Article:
Windows 7 : Configuring and Troubleshooting Internet Explorer Security - Adding Sites to the Trusted Sites List , Protected Mode

1/4/2014 2:57:36 AM

1. Adding Sites to the Trusted Sites List

Internet Explorer is configured by default to prevent Internet Web sites from performing many actions that might compromise the computer's security or the user's privacy. However, some legitimate Web sites might need to perform those actions to allow Web applications to run properly.

Administrators can add sites to the Trusted Sites list to grant them additional privileges. To add a site to the Trusted Sites list, follow these steps:

  1. In Internet Explorer, click the Tools menu on the toolbar, and then click Internet Options.

  2. In the Internet Options dialog box, click the Security tab. Click Trusted Sites, and then click Sites.

  3. In the Trusted Sites dialog box, clear the Require Server Verification check box if you access the server using HTTP rather than HTTPS.

  4. In the Add This Website To The Zone box, type the URL of the Web site, such as, and then click Add.

  5. Click Close.

The next time you visit the site, Internet Explorer grants it all the privileges assigned to the Trusted Sites list.

2. Protected Mode

Before Windows Vista, many computers were compromised when Web sites containing malicious code succeeded in abusing the Web browsers of visitors to run code on the client computer. Because any new process spawned by an existing process inherits the privileges of the parent process and the Web browser ran with the user's full privileges, maliciously spawned processes received the same privilege as the user. With the user's elevated privileges, the malicious process could install software and transfer confidential documents.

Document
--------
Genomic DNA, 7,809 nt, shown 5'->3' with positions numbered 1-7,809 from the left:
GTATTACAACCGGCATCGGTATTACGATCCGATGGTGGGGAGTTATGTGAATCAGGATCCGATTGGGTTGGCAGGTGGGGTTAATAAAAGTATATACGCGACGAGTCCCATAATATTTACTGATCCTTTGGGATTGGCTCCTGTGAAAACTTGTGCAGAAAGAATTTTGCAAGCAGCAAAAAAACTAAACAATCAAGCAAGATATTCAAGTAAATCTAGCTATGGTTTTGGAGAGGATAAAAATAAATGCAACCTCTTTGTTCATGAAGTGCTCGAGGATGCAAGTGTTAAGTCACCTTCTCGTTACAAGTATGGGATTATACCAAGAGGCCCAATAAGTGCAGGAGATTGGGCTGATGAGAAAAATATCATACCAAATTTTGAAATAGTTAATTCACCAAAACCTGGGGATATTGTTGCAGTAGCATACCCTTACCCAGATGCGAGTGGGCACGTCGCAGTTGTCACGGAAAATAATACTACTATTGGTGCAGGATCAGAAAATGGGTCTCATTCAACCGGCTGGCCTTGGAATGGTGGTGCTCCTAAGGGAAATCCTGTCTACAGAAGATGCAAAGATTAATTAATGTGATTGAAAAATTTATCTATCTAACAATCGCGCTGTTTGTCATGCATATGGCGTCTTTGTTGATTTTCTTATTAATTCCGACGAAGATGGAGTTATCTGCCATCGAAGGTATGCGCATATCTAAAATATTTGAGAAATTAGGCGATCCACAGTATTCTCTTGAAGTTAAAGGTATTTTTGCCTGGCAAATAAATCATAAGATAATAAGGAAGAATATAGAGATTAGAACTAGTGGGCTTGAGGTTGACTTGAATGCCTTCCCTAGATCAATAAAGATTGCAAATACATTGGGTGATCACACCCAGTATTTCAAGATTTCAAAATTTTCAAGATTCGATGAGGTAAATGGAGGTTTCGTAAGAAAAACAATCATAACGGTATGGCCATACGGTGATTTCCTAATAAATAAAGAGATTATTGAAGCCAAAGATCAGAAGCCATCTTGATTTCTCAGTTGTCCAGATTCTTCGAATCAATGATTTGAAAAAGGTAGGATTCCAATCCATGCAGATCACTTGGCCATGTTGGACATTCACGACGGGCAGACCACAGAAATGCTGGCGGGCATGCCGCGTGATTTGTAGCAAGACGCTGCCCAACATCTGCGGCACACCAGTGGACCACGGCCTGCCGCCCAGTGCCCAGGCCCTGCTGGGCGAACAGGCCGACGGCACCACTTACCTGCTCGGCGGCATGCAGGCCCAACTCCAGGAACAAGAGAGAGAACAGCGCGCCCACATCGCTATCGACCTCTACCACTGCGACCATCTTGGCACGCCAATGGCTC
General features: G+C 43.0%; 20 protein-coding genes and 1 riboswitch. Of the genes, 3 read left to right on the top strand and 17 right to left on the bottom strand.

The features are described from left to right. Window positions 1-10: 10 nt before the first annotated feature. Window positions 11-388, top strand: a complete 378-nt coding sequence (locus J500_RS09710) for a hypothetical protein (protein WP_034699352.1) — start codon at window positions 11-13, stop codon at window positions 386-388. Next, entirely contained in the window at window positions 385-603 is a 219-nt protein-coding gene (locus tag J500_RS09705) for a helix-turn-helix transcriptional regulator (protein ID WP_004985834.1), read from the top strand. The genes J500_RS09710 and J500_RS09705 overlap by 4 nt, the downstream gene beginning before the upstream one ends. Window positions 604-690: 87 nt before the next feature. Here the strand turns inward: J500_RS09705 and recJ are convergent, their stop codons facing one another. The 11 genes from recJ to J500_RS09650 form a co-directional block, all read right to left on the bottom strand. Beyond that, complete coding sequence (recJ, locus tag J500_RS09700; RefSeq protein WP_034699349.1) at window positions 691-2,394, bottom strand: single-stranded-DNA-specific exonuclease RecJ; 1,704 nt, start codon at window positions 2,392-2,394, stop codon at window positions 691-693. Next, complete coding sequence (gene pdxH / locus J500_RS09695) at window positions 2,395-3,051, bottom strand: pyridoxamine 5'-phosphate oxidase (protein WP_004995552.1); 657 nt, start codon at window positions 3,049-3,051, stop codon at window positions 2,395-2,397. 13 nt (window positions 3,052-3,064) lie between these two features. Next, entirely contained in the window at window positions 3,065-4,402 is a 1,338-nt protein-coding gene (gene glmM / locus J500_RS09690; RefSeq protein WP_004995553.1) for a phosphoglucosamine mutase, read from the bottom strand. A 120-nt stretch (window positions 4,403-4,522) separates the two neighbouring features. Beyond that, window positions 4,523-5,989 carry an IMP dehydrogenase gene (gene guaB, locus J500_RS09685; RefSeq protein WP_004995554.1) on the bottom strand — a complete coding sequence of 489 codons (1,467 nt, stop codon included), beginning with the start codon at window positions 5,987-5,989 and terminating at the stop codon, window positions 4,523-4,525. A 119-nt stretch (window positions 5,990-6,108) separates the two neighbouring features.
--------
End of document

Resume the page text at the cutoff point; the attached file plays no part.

In Windows Vista and Windows 7, Internet Explorer hopes to reduce this type of risk using a feature called Protected Mode. With Protected Mode (originally introduced with Internet Explorer 7), Internet Explorer 8 runs with very limited privileges on the local computer—even fewer privileges than those that the standard user has in Windows 7. Therefore, even if malicious code on a Web site were to abuse Internet Explorer successfully to spawn a process, that malicious process would have privileges only to access the Temporary Internet Files folder and a few other locations—it would not be able to install software, reconfigure the computer, or read the user's documents.

For example, most users log on to computers running Windows XP with administrative privileges. If a Web site exploits a vulnerability in Windows XP that hasn't been fixed with an update and successfully starts a process to install spyware, the spyware installation process would have full administrator privileges to the local computer. On a computer running Windows 7 the spyware install process would have minimal privileges—even less than those of a standard user—regardless of whether the user was logged on as an administrator.

Protected Mode is a form of defense-in-depth. Protected Mode is a factor only if malicious code successfully compromises the Web browser and runs. In these cases, Protected Mode limits the damage the process can do without the user's permission. Protected Mode is not available when Internet Explorer is installed on Windows XP because it requires several security features unique to Windows Vista and Windows 7.

The sections that follow provide more information about Protected Mode.

How Protected Mode Works

One of the features of Windows 7 that enables Protected Mode is Mandatory Integrity Control (MIC). MIC labels processes, folders, files, and registry keys using one of four integrity access levels (ILs), as shown in Table 1. Internet Explorer runs with a low IL, which means it can access only other low IL resources without the user's permission.

Table 1. Mandatory Integrity Control Levels




System; processes have unlimited access to the computer.


Administrative; processes can install files to the Program Files folder and write to sensitive registry areas like HKEY_LOCAL_MACHINE.


User; processes can create and modify files in the user's Documents folder and write to user-specific areas of the registry, such as HKEY_CURRENT_USER. Most files and folders on a computer have a medium integrity level because any object without a mandatory label has an implied default integrity level of Medium.